Editor’s note: For the January 1 issue of the Illinois Baptist, IBSA leaders shared their thoughts on the challenges and opportunities facing the church in 2021.
Carmen Halsey, IBSA director of leadership development
In 2021, churches have a pivotal role as communities recover and rebuild. They will be the bridges that carry hurting people to Jesus.
For some, the COVID-19 pandemic exacerbated crises already present in their lives. A healthcare hardship or employment struggle was only made worse by the challenges of 2020. For others, the pandemic threw them into new crises from which they’re still reeling.
In the first six months of the pandemic, Pew Research reported, a quarter of American adults said they had trouble paying bills. Around 4-in-10 said they or someone in their household lost a job or wages due to COVID-19. And the struggles are more than financial. The normal ways we live and deal with difficulties have been upended.
The new year is an opportunity for the church to intervene in all kinds of crises, and to ask questions that get to the heart of the matter and point people to Jesus.
Some of our ministry this year will be to connect people with resources they may not know are available to them. In other cases, churches will need to do a “gap analysis” to determine what ministries are missing from their communities. Where can we lean in and meet a need not yet being met?
To quote a well-known phrase, the church can be a lighthouse, rather than merely a landmark. The ministry at hand is pastoral ministry, but it can be done by people who aren’t necessarily the pastor.
Underlying all our ministry must be the desire to see true transformation. Jesus could look at somebody and see the physical need, but also the heart. We need to ask the questions behind the situations in front of us. Everything we do should be about trying to build a bridge to get that person to the gospel.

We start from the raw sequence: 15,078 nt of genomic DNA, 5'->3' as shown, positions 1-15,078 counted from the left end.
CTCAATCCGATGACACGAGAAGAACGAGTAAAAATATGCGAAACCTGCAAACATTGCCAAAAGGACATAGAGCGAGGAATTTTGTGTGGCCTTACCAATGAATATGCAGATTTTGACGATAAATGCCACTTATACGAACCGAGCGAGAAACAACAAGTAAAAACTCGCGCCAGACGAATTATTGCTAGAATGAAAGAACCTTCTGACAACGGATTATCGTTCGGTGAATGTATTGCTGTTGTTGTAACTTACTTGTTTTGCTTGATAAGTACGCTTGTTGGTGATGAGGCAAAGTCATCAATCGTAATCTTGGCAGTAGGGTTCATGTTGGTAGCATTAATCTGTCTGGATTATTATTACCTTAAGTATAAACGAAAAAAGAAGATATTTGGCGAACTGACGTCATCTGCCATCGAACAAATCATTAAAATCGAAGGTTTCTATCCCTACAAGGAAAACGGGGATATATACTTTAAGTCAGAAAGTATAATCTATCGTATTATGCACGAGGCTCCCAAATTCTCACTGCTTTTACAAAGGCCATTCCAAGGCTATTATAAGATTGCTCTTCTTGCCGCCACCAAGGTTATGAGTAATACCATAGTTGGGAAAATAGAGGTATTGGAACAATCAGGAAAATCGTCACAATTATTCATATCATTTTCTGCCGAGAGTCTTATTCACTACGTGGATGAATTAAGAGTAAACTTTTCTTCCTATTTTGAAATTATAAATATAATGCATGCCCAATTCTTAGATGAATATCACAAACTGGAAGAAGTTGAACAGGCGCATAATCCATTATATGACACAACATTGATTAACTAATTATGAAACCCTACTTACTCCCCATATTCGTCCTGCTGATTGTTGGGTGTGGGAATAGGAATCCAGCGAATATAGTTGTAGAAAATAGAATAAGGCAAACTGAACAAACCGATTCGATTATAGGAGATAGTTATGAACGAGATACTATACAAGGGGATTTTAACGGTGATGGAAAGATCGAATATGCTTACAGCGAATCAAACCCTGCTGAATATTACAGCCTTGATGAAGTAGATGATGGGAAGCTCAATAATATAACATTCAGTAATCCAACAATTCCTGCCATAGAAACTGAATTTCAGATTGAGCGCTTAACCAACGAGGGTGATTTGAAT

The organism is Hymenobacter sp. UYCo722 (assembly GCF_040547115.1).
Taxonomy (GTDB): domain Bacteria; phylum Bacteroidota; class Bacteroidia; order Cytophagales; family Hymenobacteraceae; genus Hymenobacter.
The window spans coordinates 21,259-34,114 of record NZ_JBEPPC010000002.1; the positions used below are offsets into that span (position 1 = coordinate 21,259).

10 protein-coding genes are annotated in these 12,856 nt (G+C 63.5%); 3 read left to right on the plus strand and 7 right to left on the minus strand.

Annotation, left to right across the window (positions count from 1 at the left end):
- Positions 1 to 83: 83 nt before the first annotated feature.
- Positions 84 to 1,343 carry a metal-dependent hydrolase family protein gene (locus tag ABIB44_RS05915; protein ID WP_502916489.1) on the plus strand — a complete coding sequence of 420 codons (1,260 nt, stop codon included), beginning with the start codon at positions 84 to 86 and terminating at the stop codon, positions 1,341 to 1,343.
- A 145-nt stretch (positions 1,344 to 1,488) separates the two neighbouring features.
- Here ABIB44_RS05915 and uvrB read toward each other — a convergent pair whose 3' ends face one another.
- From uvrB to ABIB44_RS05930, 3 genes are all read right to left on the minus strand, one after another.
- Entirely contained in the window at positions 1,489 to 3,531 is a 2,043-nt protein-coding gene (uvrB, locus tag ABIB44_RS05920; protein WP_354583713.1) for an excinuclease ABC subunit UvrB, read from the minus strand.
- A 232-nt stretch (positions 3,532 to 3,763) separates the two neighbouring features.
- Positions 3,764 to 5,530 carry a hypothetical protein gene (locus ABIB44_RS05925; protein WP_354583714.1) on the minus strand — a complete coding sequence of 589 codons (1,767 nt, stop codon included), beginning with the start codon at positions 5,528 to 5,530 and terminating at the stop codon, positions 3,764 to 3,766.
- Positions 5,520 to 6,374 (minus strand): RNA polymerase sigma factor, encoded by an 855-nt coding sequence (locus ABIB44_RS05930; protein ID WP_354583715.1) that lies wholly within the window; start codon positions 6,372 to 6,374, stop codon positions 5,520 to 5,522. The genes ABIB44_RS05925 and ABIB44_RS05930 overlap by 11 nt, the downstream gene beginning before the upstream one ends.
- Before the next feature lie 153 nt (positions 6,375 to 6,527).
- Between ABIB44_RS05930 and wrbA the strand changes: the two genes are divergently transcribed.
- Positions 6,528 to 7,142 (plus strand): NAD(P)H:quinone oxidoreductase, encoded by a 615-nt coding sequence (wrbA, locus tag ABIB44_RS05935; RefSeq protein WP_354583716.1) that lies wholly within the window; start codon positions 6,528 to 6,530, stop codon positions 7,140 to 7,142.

Brad Lovin, IBSA missions director
The rise of online education and remote work has changed community dynamics in ways that will last even after the pandemic is over. Across all sectors, there is an increasing push to decentralize industries that don’t require daily face-to-face engagement.
The psychological impact could be profound for the church. People who consider themselves outsiders will be even more skeptical about attending a worship service outside their comfort zone. Here are three ideas to consider as we seek to engage increasingly distant neighbors:
Microfinance neighborhood evangelism. Churches can budget funds for families to host small-scale evangelism events (cookouts, craft nights, clean-up Saturdays) in their neighborhoods. Small-scale events prioritize evangelism as everyone’s responsibility, and orient the entire church to a “going” versus “gathering” approach to ministry.
Create community space. There will be an increased demand for common space for people to work, go to school, and socialize. Churches that consider transforming some of their space to a friendly, safe work and school space with high-speed internet and ample coffee will capitalize on new evangelistic opportunities.
Connect with new movers. People will be on the move more in the next 20 years than in the last century. Create a welcome kit for new families, and train church members to engage new neighbors. As many people move to new areas, churches who position themselves to welcome new neighbors can sow the gospel.